Coronavirus Lockdowns and the Hunt for Red October

Petty Officer 2nd Class Diana Quinlan/U.S. Navy via AP

“Locking down” or restricting population movement is one the most common yet controversial public health countermeasures used by public health authorities, the other “Big Three” being vaccination, testing for infection, and masking. People either love or hate lockdowns, usually on the basis of some political or perceived moral preference. Few analyze lockdowns from the standpoint of epidemiology because not many feel qualified to do so.


However, it’s a safe bet that more people have watched submarine movies than have attended public health or medical school. What follows is a general analysis of lockdowns in terms of concepts that would be familiar to anyone who has watched Run Silent, Run Deep, The Hunt for Red October, or Greyhound.

Public health officials are hunting unseen foes — infected individuals — who commonly reveal themselves in one of two ways: going to the doctor (equivalent to a sub revealing its presence by torpedo) or detection by testing (equivalent to acoustic detection). This yields the raw material for the public health hunt, namely information. Information makes it possible to localize the unseen threat, isolate it and destroy it (by curing the patient if possible).

To use the submarine movie analogy, information tells you where to drop your depth charges and put your destroyers. The more focused the attack, the better the information the escort commander likely possesses. Similarly, if infected-contacts data could be localized effectively, the public health engagement space would be much more confined.

The surprising thing about many lockdowns all over the world is they are exactly the opposite of the ASW ideal. Politicians seem to believe that the more widespread and restrictive a lockdown is the more effective it is. The more noise and bangs the better. But in reality, what huge lockdowns unambiguously proclaim is how little actionable information they really have. They are locking swathes in the hope of retarding something by sheer volume of effort. If they actually knew where the threat was the restricted area could be much smaller.


A big enough lockdown is bound to have some effect on the pathogen, spread but at the cost of immense collateral damage. In exchange for the reduction, businesses go bankrupt and people lose their jobs. Scale is wildly inefficient and sometimes infeasible. Greyhound could try depth charging a hundred square miles of Atlantic but that would kill a lot of fish and probably be impossible.

The real WW2 and Cold War answer to the dilemma was information. The military has known for years that required force is inversely proportional to actionable information. The more information, the smaller the bomb, the less the collateral damage. During the War on Terror, the size of U.S. warheads progressively shrank down to the Flying Ginsu missile.

Both the Central Intelligence Agency and the Pentagon have used the weapon while closely guarding its existence. A modified version of the well-known Hellfire missile, the weapon carries an inert warhead. Instead of exploding, it is designed to plunge more than 100 pounds of metal through the tops of cars and buildings to kill its target without harming individuals and property close by.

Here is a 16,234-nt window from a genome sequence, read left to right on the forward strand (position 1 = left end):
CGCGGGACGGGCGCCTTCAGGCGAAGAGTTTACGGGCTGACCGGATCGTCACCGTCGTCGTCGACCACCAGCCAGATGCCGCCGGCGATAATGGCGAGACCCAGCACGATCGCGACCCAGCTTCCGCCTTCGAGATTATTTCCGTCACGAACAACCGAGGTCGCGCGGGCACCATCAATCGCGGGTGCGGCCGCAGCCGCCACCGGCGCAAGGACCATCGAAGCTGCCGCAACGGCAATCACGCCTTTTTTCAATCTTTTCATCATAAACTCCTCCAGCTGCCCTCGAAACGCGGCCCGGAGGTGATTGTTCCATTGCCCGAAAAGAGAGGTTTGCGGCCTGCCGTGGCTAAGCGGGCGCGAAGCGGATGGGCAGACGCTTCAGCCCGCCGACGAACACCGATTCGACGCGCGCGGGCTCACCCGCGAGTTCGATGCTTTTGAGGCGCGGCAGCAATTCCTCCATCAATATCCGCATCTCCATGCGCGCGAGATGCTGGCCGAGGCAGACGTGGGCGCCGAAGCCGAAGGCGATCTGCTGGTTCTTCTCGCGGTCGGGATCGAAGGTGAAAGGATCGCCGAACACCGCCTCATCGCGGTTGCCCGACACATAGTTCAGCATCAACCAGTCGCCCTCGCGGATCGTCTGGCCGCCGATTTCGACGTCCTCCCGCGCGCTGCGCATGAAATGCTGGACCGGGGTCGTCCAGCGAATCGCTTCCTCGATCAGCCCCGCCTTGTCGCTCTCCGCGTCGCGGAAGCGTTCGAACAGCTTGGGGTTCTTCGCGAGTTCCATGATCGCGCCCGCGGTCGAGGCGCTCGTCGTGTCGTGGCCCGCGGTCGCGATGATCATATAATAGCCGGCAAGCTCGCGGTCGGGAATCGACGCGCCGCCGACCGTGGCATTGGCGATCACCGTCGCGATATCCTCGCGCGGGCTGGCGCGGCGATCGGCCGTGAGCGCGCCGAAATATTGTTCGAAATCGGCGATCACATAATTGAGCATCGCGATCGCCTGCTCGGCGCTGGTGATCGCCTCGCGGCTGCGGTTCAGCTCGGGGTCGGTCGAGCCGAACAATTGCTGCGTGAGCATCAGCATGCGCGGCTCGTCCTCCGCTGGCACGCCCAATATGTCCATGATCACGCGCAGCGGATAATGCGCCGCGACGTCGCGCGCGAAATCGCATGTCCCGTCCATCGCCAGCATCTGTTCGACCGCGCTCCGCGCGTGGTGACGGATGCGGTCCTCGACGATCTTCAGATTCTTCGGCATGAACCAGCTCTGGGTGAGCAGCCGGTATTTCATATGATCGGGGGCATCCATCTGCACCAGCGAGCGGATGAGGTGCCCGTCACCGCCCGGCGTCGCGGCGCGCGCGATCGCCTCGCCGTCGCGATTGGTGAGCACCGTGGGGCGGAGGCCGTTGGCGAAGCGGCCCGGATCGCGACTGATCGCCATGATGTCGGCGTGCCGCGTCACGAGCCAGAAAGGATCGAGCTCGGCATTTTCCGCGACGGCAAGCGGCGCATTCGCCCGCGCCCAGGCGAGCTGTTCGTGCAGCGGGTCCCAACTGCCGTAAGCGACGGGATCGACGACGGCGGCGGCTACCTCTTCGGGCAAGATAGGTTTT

To the targeted person, it is as if a speeding anvil fell from the sky, the officials said. But this variant of the Hellfire missile, designated as the R9X, also comes equipped with a different kind of payload: a halo of six long blades that are stowed inside and then deploy through the skin of the missile seconds before impact to ensure that it shreds anything in its tracks


By comparison, much of the information-poor global pandemic response is still in the Dresden and Hamburg area bombing stage. The size of the lockdowns and magnitude of the mandates around the world give the impression that politicians are still more interested in sending a message than receiving a signal. Maybe that’s because governments are better at propaganda than signal processing. And the message is, “We’re demonstrating seriousness because we think it might boost morale and we can’t do anything else”.

Governments, like marching bands, have a limited repertoire. If they don’t already know how to refine their search, they’ll be a long time learning.

Without guidance from a constantly refreshed data stream, these gigantic exercises may achieve little but demonstrate earnestness. Bigger and more draconian is possibly a sign of failure. On the contrary, when the pandemic restrictions grow progressively less widespread and more precise, that’s when you know we’re winning.


Books: Superintelligence: Paths, Dangers, Strategies by Nick Bostrom. If machine brains one day come to surpass human brains in general intelligence, then this new superintelligence could become very powerful. As the fate of the gorillas now depends more on us humans than on the gorillas themselves, so the fate of our species then would come to depend on the actions of the machine superintelligence. But we have one advantage: We get to make the first move.


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